A common response to stories demonstrating the moral corruption infesting the British police forces is that the attitudes of the leadership do not reflect those of the rank and file. While I am sure this is true in many cases, I’ve seen enough large organisations to know that corrupt leaders quickly find willing enablers among the workforce, who take to their new-found duties with enthusiasm. Before long anyone who isn’t on board with management directives is threatened, demoted, or ostracised while the quislings advance their careers in positions of ever-increasing importance.
Supporting this theory are examples of British citizens who have encountered rank and file policemen and discovered they’re less dealing with Dixon of Dock Green than state apparatchiks of middling intelligence burdened with a childlike vanity. Back in March I wrote about this story:
A van driver was arrested by a group of police officers after challenging them because they were parked on a double yellow line. Andy Mayfield, 53, was held in custody for 12 hours and strip searched under anti-terror laws after he started filming the cops, who were parked illegally outside their own police station in Ashton-on-Ribble, Lancashire in January. He was detained under the Terrorism Act and submitted to a rigorous questioning at the Newton Heath terrorism centre in Manchester before eventually being released.
Yesterday I read this one:
Mr Warner was charged with an offence under section 5 of the Public Order Act 1986, namely that he used threatening or abusive words or behaviour, or disorderly behaviour, within the hearing or sight of a person likely to be caused harassment, alarm or distress as a result. This is a summary offence, which can only be dealt with in the Magistrates’ Court, and the maximum penalty is a fine not exceeding level 3 on the standard scale (currently £1,000).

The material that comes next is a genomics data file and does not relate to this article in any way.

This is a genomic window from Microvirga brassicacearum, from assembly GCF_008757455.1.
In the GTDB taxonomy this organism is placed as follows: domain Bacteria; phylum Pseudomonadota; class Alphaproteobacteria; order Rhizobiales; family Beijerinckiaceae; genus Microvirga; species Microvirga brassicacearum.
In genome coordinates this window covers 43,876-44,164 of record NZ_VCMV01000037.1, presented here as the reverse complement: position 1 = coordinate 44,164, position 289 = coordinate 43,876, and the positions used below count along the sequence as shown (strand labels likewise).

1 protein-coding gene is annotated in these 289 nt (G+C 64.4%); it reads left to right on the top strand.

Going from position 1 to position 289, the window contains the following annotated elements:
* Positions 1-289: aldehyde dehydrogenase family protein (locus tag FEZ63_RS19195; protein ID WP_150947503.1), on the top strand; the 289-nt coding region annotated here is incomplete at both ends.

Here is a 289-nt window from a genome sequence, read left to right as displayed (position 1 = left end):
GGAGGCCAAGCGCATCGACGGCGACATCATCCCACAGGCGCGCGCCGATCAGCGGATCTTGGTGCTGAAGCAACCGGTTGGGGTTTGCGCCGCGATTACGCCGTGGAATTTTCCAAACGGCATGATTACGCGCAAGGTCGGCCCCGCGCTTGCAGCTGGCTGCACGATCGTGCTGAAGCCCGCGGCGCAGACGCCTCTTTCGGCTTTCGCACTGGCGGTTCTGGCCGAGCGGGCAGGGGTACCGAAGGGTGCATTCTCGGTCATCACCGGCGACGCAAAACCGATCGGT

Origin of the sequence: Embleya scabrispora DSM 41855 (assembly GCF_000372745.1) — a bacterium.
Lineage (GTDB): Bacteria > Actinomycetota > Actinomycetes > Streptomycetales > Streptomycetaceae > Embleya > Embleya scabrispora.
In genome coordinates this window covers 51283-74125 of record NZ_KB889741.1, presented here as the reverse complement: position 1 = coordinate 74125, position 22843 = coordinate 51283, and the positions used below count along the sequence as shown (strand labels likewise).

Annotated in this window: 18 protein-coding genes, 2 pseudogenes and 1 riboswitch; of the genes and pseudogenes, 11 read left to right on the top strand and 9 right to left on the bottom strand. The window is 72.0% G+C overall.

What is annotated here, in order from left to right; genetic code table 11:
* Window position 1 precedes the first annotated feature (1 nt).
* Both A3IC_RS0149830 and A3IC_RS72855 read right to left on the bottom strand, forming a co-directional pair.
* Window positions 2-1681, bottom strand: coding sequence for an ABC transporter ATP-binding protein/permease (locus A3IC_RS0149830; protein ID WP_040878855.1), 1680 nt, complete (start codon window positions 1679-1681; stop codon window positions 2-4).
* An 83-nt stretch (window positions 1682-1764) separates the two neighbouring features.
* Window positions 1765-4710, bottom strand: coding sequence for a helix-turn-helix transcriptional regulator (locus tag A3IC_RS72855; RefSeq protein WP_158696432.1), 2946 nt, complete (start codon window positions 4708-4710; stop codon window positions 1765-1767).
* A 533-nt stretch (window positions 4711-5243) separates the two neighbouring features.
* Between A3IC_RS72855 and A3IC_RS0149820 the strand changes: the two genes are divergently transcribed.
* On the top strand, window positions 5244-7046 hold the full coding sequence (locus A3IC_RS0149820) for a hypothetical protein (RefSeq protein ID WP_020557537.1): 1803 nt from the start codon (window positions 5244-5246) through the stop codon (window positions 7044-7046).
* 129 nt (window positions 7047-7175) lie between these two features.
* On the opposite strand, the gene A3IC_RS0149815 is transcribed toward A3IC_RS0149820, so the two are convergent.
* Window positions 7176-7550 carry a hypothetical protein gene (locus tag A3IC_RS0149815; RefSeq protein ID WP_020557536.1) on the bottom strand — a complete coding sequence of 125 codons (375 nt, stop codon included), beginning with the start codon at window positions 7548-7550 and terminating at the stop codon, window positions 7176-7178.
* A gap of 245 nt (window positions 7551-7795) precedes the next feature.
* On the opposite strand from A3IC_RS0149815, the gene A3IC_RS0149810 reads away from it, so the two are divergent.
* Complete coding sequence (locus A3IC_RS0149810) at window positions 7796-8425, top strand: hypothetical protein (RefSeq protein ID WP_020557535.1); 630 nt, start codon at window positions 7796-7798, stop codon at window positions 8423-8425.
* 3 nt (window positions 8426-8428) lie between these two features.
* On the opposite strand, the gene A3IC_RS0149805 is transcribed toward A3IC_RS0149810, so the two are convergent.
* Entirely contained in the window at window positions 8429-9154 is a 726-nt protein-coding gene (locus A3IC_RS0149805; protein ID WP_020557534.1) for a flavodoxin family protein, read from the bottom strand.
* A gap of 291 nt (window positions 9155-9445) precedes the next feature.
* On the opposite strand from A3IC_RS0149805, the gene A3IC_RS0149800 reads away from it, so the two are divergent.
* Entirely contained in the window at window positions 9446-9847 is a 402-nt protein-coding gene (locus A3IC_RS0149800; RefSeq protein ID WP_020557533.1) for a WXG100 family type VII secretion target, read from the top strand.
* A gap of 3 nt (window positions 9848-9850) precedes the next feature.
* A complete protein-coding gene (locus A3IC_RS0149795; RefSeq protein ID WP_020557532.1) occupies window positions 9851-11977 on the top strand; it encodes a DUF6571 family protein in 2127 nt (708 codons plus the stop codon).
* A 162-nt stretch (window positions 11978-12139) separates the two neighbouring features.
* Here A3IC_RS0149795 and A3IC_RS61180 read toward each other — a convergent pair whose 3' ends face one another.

The charge arose from an incident that took place outside the school where Mr Warner was picking up his young daughter. There appeared to be some confusion over where his daughter actually was, which understandably caused him to become agitated.
A nearby police officer, who could see Mr Warner’s agitation, approached to enquire what the problem was. During the conversation the police officer said “I can see you’re angry”, to which the concerned father replied “no sh*t I’m angry”. It is important to stress that the comment was a response directed at the police officer. Nobody else expressed any concern about the casual remark at the time.
Mr Warner’s daughter was located and he left the scene thinking nothing more about it.
Three weeks later the 45 year-old received a letter from the same police officer, inviting him to attend the police station to discuss an alleged public order offence.
At the recent trial the police officer recounted events exactly as described above, including the “no sh*t I’m angry” comment. When questioned about whether anyone else had been offended by the comment the officer suggested that members of the public had voiced their concerns, but the prosecution had offered no evidence to that effect.
It is quite clear that in many instances, should certain, non-protected members of the public fail to adopt the correct stance of cowed submission and deference before a police officer, they will have you arrested. Given the process is the punishment, it matters little to them that you may not be found guilty (as this man was) should you choose to contest the charges and it goes to court: you will have a file, your DNA will be on record, and you will have to declare the arrest on job application and visa forms for the rest of your days. While your life is being turned upside down through court appearances and lawyer’s fees, the officers concerned carry on with theirs as normal. They rarely face any penalty, even for lying in court.
That the British police should behave in this way is not surprising; this is how the police behave in much of the world. This is why in most countries you avoid the police at all costs, do not engage them in conversation, and most certainly do not view them as people who are on your side. As I’ve said on many occasions, the quicker the British public realise the police are not their friends and are best avoided, the better off they’ll be.